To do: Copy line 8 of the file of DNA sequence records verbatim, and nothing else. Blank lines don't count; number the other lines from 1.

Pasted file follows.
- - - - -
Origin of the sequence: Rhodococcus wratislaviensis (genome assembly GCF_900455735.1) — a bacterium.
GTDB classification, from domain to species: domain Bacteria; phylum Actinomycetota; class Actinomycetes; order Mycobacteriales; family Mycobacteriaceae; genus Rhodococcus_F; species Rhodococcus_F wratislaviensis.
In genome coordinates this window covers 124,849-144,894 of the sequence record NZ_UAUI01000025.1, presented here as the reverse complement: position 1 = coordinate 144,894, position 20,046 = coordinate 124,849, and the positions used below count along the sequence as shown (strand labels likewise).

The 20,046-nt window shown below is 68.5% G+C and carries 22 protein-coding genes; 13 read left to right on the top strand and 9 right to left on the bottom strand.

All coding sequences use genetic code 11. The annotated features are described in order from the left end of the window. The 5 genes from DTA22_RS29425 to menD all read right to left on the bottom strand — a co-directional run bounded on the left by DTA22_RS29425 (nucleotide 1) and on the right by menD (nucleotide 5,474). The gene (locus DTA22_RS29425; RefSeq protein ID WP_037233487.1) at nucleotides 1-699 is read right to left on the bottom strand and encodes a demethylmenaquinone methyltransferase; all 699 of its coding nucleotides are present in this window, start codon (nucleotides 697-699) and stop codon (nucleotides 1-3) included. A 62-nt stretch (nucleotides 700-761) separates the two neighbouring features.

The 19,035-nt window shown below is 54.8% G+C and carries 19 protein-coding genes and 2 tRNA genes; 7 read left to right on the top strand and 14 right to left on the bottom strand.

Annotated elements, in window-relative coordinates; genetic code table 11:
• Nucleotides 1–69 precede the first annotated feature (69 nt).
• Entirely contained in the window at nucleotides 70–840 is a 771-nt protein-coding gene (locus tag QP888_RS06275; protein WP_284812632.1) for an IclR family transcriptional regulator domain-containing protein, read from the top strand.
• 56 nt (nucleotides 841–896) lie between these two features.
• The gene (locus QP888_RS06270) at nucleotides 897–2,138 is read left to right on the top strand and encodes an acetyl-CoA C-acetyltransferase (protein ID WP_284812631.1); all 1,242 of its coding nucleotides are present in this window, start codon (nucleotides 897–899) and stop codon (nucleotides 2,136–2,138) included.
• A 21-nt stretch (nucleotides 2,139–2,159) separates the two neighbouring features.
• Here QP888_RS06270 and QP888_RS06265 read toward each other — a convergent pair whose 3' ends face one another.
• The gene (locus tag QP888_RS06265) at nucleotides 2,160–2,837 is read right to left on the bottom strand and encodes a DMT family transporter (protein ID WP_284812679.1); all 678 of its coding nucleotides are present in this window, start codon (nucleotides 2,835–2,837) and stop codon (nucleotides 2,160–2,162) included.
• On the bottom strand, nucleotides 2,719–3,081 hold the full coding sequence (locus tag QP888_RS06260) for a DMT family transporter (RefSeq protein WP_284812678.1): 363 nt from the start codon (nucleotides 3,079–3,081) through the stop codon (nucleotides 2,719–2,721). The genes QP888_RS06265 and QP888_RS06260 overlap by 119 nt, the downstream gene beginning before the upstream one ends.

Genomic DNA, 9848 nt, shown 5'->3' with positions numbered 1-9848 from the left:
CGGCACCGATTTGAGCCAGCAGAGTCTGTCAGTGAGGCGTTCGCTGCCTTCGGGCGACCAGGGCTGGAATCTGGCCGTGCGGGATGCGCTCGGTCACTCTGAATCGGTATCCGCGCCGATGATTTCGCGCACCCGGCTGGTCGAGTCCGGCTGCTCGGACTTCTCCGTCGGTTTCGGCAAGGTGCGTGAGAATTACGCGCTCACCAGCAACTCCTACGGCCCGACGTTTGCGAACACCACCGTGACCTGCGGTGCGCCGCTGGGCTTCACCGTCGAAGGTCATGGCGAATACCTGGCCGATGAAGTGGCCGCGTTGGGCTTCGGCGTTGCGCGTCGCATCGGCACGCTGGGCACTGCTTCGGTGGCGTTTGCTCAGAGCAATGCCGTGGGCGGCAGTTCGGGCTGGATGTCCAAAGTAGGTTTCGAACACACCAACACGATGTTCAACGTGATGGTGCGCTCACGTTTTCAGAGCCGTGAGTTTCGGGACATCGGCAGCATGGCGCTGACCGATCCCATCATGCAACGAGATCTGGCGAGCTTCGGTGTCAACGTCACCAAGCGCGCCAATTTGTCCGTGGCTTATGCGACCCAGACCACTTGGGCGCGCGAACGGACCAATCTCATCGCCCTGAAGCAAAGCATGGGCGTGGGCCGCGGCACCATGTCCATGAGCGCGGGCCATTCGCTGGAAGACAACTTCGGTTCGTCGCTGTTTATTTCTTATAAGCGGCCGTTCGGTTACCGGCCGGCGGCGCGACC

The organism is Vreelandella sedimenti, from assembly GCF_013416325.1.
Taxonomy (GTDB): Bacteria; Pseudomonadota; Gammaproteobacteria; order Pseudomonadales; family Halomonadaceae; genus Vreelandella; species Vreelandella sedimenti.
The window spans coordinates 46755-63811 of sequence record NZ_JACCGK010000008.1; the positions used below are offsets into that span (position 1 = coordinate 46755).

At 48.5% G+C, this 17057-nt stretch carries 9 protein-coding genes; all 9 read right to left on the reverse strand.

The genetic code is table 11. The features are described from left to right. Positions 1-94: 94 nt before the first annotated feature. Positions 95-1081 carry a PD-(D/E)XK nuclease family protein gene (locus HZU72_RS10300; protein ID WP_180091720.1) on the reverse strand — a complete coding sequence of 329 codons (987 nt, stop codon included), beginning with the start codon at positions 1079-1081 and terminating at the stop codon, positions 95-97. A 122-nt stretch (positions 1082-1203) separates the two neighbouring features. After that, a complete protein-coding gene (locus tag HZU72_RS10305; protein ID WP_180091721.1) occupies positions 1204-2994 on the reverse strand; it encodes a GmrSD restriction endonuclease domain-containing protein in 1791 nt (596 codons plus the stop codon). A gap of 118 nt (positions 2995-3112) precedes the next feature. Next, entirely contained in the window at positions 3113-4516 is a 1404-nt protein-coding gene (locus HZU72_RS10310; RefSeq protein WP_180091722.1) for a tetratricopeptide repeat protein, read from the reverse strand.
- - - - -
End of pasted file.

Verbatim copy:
• Nucleotides 1–69 precede the first annotated feature (69 nt).